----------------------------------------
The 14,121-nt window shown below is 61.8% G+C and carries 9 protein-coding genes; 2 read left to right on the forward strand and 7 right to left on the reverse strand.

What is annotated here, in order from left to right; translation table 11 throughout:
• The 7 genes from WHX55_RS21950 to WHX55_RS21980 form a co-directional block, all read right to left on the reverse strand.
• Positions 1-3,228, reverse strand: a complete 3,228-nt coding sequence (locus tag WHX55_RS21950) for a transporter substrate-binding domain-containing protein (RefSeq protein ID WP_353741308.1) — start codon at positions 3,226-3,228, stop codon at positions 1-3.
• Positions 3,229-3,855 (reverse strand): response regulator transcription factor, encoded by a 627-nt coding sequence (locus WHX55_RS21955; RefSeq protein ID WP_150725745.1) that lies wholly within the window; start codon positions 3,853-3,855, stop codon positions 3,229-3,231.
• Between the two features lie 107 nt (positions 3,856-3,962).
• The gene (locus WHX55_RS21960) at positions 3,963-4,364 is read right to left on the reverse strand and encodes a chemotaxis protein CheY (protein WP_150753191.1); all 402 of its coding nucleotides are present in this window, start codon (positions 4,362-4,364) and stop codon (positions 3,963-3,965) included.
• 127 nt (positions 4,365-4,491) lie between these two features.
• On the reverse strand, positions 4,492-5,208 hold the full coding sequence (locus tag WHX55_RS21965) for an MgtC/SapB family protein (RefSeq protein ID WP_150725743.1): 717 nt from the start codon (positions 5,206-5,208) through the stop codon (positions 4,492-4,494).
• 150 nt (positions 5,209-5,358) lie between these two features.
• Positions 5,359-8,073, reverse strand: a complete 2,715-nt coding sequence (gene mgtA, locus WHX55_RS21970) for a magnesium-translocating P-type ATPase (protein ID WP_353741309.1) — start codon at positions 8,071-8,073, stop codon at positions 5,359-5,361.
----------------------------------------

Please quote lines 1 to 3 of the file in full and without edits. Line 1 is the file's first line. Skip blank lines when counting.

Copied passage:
The 14,121-nt window shown below is 61.8% G+C and carries 9 protein-coding genes; 2 read left to right on the forward strand and 7 right to left on the reverse strand.

What is annotated here, in order from left to right; translation table 11 throughout:
• The 7 genes from WHX55_RS21950 to WHX55_RS21980 form a co-directional block, all read right to left on the reverse strand.